This is the second installment of Whitney Chadwick’s Women, Art, and Society. The introduction of the book explores art history, the woman artist, and money.
Chadwick: “Since the nineteenth century, art history has also been closely aligned with the establishing of authorship, which forms the basis of the economic valuing of Western art. Our language and expectations about art have tended to rank that produced by women as below that produced by men in ‘quality,’ resulting in lesser monetary value.” Art history has an incestuous relationship with the art market. As a result, gender makes an impression on the value of art.
Women artists, alive or deceased, rarely make the top ten in auction sales. For the month of May, the top ten most expensive works:
1. Pablo Picasso $106,482,500
2. Alberto Giacometti $53,282,500
3. Andy Warhol $32,562,500
4. Mark Rothko $31,442,500
5. Henri Matisse $28,642,500
6. Jasper Johns $28,642,500
7. Alberto Giacometti $25,842,500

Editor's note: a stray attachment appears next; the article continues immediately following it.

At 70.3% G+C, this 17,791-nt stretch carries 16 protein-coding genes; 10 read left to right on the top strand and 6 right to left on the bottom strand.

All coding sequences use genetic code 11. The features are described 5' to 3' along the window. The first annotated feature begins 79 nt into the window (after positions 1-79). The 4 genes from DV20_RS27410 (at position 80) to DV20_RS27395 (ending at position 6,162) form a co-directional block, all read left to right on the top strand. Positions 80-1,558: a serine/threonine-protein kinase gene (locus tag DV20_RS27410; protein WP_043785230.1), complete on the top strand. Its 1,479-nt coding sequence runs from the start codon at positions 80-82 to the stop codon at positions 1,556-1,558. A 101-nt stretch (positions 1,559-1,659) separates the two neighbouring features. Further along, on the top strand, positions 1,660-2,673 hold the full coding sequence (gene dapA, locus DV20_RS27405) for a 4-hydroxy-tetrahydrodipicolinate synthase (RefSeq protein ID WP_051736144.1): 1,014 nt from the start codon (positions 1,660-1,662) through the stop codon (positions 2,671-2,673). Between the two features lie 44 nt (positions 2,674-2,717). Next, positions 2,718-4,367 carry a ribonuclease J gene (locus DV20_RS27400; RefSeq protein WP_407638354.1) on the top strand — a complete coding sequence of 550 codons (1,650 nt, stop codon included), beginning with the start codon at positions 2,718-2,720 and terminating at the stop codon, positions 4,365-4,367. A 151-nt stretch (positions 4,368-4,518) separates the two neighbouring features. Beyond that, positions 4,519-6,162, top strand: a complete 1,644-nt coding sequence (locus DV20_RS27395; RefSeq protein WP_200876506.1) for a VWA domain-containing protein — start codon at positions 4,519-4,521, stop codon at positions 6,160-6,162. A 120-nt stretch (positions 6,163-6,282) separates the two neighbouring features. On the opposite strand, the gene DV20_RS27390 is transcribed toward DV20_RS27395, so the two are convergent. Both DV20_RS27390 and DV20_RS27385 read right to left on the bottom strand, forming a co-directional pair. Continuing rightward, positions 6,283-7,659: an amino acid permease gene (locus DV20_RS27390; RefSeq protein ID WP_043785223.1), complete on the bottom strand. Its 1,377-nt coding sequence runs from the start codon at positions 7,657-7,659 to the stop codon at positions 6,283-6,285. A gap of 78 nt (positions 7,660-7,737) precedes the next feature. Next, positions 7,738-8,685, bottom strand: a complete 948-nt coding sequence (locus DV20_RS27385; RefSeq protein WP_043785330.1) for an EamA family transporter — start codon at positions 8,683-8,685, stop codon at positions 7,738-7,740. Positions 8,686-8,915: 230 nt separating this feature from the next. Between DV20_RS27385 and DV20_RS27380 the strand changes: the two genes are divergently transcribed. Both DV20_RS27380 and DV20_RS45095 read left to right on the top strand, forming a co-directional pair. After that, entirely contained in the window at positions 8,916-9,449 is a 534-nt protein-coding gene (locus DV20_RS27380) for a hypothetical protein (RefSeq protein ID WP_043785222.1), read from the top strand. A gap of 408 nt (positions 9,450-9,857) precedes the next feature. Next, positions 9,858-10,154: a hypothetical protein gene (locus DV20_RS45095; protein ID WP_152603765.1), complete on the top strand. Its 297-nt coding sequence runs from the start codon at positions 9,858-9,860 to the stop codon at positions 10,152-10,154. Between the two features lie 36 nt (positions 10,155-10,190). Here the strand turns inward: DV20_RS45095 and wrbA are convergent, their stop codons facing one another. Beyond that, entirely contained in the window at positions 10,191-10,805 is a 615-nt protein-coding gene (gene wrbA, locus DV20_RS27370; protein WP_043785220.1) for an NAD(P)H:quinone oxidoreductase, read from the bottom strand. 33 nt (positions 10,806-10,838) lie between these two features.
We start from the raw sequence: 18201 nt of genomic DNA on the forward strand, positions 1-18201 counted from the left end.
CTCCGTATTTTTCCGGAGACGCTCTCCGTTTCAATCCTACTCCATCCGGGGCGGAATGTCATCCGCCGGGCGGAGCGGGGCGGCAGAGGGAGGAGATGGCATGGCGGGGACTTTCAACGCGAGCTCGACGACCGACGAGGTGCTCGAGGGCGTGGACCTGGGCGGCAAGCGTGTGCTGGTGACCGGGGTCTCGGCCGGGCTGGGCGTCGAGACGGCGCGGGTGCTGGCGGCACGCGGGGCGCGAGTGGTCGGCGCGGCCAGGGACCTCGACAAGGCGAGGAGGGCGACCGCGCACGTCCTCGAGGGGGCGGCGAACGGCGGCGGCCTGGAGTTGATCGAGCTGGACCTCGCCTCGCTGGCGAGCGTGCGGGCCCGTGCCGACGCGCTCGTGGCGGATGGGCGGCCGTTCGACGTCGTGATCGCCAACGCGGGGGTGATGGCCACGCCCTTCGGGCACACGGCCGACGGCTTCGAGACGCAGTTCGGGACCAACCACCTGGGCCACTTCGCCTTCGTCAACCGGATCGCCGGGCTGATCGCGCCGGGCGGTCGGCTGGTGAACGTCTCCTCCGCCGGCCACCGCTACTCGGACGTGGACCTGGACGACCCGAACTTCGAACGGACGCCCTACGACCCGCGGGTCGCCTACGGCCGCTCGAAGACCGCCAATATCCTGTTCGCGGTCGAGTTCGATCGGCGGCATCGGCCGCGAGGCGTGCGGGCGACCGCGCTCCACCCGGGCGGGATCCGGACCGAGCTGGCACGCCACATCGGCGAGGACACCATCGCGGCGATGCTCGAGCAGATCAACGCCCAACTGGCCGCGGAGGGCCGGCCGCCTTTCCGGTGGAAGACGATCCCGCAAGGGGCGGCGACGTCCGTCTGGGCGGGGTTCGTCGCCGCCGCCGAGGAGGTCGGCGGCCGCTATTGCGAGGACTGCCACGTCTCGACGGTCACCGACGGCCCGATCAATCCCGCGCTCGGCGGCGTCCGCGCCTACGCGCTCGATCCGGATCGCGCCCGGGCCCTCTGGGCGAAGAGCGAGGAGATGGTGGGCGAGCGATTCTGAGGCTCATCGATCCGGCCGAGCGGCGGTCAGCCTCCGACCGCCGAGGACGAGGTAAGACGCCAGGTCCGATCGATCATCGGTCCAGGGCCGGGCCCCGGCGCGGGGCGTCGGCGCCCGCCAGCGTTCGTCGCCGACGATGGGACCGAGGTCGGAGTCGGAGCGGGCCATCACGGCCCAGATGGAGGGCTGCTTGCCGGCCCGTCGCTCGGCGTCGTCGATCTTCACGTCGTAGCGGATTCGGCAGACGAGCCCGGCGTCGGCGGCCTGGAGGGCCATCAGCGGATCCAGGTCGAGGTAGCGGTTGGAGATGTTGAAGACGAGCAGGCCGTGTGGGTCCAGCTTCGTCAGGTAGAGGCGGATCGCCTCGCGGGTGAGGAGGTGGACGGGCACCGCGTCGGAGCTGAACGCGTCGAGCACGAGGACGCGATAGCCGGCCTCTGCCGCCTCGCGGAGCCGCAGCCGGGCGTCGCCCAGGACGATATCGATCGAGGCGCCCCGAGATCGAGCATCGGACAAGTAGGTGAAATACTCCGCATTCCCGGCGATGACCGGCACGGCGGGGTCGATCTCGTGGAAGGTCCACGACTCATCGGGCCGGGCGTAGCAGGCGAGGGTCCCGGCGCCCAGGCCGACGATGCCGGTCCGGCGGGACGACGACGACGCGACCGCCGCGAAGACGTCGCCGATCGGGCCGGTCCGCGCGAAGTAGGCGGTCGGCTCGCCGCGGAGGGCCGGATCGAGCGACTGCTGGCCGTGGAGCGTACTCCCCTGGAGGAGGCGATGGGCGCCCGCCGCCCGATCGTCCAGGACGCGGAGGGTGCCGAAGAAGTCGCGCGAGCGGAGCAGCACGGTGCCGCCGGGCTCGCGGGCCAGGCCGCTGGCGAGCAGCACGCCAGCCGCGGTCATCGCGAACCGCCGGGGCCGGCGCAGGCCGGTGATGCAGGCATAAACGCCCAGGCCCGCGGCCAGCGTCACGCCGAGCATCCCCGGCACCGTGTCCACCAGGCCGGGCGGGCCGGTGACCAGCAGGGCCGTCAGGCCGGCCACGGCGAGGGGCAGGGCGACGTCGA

8. Alberto Giacometti $20,802,500
9. Andy Warhol $18,338,500
10. Pablo Picasso $18,002,500
Value ties in with the opinion of women in art history. Chadwick: “The bizarre but all too common transformation of the woman artist from a producer in her own right into a subject for representation forms a leitmotif in the history of art. Confounding subject and object, it undermines the speaking position of the individual woman artist by generalizing her. Denied her individuality, she is displaced from being a producer and becomes instead a sign for male creativity.” This is the basis of art history and becomes an underlining factor for monetary value.
There is always room for the improvement of perception and profit. Women artists produce artwork equal the assessment to their male counterparts. There is no difference in quality, discernment, or standard.
Here are the links: